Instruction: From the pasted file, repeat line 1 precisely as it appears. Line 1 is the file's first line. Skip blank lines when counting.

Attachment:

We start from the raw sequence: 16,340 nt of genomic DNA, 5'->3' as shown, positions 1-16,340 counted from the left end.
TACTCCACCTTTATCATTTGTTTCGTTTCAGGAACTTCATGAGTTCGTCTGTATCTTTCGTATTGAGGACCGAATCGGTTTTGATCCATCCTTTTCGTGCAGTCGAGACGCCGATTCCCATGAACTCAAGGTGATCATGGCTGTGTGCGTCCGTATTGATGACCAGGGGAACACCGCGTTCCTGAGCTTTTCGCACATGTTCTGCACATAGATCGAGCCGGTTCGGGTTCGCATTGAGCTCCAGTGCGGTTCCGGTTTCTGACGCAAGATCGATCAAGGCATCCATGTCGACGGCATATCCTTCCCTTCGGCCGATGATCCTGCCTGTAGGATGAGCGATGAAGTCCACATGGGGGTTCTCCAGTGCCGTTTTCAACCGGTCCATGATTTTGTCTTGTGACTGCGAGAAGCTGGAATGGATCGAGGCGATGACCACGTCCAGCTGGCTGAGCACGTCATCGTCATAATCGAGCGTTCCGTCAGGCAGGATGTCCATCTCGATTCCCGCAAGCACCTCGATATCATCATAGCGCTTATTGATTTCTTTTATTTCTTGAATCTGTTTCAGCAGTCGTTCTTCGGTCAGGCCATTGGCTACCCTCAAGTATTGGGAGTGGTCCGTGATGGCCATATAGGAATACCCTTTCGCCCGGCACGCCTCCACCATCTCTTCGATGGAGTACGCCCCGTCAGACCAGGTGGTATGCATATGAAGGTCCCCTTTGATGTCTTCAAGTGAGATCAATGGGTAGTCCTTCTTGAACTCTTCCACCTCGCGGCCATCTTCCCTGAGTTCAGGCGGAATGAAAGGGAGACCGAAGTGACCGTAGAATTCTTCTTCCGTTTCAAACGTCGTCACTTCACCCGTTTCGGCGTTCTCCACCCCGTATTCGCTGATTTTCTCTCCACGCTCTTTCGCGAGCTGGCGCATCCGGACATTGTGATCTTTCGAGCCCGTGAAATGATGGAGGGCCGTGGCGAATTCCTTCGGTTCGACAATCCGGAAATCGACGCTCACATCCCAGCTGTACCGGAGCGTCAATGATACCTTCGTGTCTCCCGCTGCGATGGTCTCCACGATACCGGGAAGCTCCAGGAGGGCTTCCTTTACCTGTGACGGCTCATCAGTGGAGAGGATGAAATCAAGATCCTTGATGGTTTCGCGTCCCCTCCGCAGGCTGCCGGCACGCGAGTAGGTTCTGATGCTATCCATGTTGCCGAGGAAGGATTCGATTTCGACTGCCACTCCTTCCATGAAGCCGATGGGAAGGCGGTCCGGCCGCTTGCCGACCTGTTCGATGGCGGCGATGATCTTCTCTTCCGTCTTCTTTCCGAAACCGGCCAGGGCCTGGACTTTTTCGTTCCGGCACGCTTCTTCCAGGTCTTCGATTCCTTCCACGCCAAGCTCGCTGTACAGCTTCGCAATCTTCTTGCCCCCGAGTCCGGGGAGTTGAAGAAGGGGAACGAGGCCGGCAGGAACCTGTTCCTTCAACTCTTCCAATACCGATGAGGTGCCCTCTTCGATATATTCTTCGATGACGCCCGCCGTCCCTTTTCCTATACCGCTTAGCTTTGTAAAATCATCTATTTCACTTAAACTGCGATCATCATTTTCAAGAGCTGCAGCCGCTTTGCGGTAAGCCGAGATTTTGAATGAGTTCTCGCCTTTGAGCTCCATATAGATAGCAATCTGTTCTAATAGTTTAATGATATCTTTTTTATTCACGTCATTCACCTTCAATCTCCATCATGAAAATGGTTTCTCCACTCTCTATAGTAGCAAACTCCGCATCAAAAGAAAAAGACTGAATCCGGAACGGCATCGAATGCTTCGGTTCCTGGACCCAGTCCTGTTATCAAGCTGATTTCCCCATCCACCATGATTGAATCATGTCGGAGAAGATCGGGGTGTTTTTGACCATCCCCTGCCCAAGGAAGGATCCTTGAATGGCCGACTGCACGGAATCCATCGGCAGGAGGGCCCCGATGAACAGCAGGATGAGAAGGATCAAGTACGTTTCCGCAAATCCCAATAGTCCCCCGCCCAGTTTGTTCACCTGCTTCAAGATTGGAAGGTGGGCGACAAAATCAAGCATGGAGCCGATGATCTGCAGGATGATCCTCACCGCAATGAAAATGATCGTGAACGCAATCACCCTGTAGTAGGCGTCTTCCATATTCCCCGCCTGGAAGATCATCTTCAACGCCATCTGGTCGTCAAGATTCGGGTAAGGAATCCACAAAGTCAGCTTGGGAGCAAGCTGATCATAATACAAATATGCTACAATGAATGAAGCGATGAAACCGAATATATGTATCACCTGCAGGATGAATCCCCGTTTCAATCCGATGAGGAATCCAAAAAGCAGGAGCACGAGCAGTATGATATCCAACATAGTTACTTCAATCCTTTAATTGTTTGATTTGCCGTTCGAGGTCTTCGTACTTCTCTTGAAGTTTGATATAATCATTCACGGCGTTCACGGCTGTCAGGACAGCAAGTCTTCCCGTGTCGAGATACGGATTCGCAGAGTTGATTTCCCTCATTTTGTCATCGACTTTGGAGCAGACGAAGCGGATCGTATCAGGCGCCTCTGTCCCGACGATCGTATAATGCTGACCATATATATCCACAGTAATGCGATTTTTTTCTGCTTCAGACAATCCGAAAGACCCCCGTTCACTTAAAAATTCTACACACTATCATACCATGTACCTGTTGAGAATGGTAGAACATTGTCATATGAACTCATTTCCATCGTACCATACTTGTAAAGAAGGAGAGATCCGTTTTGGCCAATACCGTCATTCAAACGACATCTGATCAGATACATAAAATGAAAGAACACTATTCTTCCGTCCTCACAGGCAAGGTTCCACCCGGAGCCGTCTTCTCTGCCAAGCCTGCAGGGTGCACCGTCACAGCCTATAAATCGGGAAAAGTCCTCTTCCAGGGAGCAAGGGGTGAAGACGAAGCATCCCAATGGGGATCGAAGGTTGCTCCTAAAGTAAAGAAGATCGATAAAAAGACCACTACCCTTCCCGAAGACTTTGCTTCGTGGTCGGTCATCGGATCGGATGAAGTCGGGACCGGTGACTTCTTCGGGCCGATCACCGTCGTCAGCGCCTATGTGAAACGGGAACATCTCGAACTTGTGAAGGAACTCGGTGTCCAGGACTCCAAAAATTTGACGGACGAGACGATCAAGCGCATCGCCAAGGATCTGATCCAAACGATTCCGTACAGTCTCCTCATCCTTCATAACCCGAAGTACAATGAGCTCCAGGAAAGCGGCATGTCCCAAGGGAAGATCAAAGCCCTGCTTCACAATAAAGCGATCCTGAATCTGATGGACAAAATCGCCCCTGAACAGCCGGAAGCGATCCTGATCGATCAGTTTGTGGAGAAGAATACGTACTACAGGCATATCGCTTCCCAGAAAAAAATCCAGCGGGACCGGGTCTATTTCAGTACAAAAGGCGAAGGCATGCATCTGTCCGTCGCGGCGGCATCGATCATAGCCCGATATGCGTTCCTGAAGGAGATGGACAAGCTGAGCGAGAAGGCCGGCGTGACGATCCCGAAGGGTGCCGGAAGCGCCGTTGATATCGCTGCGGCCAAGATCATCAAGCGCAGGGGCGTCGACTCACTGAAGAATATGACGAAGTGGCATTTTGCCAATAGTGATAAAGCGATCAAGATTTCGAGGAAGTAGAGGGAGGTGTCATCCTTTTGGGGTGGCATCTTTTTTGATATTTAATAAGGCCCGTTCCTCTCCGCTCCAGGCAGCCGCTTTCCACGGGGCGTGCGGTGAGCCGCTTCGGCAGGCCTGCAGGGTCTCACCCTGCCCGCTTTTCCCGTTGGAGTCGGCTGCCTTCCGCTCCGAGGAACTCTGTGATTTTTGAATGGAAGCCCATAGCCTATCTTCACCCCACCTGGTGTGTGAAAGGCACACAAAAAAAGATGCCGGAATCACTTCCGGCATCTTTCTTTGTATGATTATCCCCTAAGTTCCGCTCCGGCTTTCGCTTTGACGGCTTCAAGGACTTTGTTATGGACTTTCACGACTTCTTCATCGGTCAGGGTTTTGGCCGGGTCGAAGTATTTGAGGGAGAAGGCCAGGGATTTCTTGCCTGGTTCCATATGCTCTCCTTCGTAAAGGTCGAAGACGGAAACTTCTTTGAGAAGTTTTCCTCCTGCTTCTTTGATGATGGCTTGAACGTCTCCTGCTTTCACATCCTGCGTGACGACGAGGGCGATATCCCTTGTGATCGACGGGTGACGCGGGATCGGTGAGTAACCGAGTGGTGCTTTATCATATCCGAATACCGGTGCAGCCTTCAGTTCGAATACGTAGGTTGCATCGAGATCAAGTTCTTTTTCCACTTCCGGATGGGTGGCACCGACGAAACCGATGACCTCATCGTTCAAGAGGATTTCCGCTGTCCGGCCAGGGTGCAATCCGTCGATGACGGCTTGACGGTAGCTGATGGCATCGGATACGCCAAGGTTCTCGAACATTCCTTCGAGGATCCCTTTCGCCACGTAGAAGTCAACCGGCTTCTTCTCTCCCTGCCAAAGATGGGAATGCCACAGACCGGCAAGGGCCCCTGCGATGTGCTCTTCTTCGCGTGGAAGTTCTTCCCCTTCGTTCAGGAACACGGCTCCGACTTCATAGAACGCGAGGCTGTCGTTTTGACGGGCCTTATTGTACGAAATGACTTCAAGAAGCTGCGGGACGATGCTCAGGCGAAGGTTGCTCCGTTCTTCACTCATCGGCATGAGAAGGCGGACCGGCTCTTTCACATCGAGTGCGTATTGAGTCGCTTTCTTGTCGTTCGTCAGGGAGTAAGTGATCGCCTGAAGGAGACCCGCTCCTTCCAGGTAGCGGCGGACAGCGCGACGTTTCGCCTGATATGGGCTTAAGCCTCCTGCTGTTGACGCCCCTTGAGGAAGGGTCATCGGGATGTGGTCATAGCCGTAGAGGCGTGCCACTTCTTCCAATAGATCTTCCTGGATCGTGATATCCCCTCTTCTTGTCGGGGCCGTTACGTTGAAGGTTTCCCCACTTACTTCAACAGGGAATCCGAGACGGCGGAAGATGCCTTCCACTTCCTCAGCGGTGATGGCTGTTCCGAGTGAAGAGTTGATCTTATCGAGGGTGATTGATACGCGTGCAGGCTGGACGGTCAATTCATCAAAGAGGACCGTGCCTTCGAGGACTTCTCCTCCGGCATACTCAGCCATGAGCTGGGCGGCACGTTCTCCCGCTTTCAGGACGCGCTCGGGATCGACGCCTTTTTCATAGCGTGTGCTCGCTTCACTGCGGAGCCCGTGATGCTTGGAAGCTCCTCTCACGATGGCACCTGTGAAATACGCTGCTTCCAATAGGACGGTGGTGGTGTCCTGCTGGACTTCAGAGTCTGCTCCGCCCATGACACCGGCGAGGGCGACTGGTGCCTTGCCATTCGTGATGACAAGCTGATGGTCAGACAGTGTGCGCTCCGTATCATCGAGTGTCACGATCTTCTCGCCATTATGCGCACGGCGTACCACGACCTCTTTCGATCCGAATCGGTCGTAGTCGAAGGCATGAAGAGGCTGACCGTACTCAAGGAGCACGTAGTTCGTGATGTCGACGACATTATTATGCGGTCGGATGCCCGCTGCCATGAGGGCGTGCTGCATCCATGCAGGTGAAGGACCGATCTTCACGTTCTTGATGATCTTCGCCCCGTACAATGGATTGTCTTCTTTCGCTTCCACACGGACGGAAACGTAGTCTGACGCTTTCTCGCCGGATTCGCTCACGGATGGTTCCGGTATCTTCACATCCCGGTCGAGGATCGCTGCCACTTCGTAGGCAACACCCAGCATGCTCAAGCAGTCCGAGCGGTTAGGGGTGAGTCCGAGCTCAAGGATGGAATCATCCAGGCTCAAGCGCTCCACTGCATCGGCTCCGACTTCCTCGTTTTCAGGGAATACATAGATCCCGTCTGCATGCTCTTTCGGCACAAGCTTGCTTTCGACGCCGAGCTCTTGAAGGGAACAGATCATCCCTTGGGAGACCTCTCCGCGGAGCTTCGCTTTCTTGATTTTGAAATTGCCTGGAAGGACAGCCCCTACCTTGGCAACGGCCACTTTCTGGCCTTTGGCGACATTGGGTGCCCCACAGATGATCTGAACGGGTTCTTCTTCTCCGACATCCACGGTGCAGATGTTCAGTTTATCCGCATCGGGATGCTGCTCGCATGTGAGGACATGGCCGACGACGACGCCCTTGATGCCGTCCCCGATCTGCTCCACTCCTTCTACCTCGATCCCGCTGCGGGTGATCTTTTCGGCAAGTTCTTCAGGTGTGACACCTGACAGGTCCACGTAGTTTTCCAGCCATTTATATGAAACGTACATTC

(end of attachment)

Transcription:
We start from the raw sequence: 16,340 nt of genomic DNA, 5'->3' as shown, positions 1-16,340 counted from the left end.